Along with many analysts, bankers have been calling on global regulators to do something about “shadow” banks – that is, institutions that look like banks but don’t come under all the rules that increasingly define banking. Earlier this month, the Financial Stability Board (FSB) heeded the call and put out a background note on what to do with the shadow entities. Guess what, bankers? The answer lies in regulating banks even more tightly. The premise seems to be that, the more tightly the noose chokes big banks, the better off global finance will prove. Strangulation assuages those seeking vengeance, but it will, we fear, prove punitive for financial markets and the economies on which they depend.

For a detailed discussion of the FSB’s paper, we refer clients to the analysis of it sent out earlier this week. The FedFin report describes the preliminary nature of FSB consideration of this vital issue – after all, how good will all the Basel rules and other panacea for global finance prove if risky activities just squirt out of regulated institutions into shadow firms? We’ll give the FSB an “A” for at least an initial effort, but we can’t grade the FSB’s substance anywhere near as generously.

The reason for our dismay is that FSB in fact doesn’t do much about shadow banking in its note except first to define it – sort of – and then to posit that the best remedy for shadow banking is to regulate regulated banks still more. Determining that the most immediate shadow challenge is in “credit intermediation” – banking in all but name – the FSB then discusses where it can be found and how it might be done. To know more, it wants lots of monitoring – regulators seem to love nothing more these days than more data. But, rightly recognizing that more data are, at best, imperfect, the global body does propose a few more concrete steps to shed light on the shadows: regulate the way banks can do business with nonbank credit intermediators and quash anything in a bank that isn’t strictly banking.  This comes, of course, in concert with all the other rules in place and under way to govern all of the risks of non-traditional activities. At this point, anything other than offering deposit products and making traditional loans is being pummeled with new rules. Come to think of it, even these two basic-banking businesses are getting the once over (see, for example, the FDIC’s new rules on deposit-insurance premiums and all the new capital standards for straightforward loans). These standards are nothing, though, in comparison with the others for “high-risk” activities (some of them the shadow ones on which the FSB focuses). Think, for example, of all the stringent new capital charges for non-traditional exposures (e.g., in the market-risk rules), the stringent inter-affiliate transaction limits in Dodd-Frank and all the wallops at “interconnectedness” in the works for systemic institutions.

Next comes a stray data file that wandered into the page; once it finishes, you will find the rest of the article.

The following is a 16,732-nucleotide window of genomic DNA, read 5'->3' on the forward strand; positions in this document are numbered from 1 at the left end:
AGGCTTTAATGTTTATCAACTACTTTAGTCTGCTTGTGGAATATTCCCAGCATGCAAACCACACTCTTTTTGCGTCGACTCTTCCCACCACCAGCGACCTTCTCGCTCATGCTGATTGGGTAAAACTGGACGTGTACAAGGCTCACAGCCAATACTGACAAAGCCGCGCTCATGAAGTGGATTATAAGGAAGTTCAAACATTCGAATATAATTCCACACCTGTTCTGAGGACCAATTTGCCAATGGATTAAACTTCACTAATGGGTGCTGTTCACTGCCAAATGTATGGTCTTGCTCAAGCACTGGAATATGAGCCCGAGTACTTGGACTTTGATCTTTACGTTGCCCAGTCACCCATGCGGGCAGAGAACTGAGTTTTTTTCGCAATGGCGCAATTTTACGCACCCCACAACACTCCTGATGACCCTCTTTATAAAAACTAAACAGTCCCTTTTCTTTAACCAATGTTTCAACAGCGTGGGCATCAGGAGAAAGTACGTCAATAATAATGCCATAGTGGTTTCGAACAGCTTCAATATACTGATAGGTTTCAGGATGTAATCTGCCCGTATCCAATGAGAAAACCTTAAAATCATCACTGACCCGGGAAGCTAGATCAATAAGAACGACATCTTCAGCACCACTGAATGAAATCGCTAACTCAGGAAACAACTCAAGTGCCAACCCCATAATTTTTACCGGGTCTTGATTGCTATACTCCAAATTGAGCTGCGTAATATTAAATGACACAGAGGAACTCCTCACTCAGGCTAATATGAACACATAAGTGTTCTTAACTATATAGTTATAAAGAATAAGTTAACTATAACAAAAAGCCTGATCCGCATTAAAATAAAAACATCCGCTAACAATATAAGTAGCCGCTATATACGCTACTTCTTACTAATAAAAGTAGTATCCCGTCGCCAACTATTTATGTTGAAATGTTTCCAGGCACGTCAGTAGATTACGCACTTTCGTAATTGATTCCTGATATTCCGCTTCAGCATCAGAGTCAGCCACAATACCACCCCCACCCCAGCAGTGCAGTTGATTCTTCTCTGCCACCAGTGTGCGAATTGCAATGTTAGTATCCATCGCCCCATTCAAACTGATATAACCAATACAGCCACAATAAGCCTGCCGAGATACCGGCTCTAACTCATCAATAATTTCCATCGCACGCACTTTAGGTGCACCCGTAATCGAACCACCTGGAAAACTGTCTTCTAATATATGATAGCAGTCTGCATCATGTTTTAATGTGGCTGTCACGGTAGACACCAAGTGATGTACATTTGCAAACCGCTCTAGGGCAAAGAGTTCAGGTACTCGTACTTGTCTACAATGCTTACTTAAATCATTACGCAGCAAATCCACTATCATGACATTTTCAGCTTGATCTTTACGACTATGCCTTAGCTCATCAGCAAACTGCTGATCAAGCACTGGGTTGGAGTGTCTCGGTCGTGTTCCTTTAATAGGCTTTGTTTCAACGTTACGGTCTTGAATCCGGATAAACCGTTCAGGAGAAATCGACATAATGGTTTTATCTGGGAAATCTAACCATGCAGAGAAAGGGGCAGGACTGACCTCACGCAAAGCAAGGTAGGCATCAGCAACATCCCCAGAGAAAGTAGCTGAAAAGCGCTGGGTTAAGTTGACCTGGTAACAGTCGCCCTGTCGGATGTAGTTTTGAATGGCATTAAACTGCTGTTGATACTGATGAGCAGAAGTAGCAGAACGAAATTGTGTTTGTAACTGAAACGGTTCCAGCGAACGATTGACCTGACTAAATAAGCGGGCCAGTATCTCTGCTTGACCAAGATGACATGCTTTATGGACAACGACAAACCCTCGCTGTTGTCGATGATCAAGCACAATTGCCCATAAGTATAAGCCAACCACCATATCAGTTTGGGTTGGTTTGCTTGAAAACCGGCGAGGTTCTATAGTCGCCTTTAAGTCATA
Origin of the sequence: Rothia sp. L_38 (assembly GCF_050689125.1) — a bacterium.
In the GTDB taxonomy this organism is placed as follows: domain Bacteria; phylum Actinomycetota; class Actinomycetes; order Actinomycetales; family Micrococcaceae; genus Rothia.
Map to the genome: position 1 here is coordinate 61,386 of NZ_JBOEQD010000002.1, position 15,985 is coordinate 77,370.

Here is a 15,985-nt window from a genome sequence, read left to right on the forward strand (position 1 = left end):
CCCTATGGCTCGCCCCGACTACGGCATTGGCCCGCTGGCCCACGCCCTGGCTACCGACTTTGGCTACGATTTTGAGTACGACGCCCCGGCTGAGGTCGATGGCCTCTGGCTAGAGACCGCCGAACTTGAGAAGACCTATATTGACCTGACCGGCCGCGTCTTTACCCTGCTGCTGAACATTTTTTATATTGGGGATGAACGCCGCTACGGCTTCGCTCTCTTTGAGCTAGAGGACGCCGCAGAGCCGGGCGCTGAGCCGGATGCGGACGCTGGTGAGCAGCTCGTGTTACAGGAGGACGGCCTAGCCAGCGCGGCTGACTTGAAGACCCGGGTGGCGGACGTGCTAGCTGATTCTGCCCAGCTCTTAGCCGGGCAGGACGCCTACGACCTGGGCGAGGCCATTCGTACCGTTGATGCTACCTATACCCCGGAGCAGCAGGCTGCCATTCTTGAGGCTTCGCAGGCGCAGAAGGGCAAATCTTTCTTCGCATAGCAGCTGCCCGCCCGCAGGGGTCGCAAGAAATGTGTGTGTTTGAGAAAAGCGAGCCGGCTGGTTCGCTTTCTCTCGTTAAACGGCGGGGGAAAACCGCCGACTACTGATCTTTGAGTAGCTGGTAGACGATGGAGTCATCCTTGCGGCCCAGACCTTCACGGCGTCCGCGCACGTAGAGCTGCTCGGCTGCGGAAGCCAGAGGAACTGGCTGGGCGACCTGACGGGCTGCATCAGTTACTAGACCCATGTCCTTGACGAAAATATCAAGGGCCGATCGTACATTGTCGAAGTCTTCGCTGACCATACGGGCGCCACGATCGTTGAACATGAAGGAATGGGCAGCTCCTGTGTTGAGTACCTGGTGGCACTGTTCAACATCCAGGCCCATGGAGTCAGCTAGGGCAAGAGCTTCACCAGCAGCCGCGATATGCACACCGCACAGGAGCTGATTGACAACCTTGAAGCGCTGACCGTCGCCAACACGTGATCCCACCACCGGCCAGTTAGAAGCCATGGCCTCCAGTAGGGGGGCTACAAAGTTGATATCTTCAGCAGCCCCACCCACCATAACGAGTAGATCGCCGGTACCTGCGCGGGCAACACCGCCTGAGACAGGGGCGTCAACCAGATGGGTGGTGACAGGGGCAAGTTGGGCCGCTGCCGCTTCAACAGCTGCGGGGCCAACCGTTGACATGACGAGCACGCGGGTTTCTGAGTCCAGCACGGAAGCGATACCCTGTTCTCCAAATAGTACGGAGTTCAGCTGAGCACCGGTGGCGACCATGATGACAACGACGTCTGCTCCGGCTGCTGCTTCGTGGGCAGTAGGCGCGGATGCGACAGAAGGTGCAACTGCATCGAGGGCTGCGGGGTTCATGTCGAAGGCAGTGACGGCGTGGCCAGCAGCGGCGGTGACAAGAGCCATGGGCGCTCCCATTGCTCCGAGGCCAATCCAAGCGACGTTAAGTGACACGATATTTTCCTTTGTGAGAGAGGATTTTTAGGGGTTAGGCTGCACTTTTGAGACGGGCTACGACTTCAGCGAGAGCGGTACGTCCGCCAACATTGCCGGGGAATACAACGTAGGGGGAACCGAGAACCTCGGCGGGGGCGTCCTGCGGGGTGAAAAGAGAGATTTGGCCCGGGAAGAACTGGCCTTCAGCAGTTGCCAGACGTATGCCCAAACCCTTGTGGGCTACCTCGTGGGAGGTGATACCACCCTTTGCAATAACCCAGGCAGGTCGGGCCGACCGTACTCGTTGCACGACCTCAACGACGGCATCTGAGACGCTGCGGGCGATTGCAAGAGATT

The FSB paper apparently concludes that none of this is good enough. It’s not enough to govern bank dealings with nonbank financial institutions; the FSB wants to choke them. The thinking appears to be that, if banking can’t support it, shadow credit intermediation will have to cease. This is, at best, a speculative proposition. We know that all these rules will kill activities in banks. But, if they don’t throttle it everywhere else – unlikely in our estimation – the urge to regulate banks to the nth degree will, in the end, make global finance all the riskier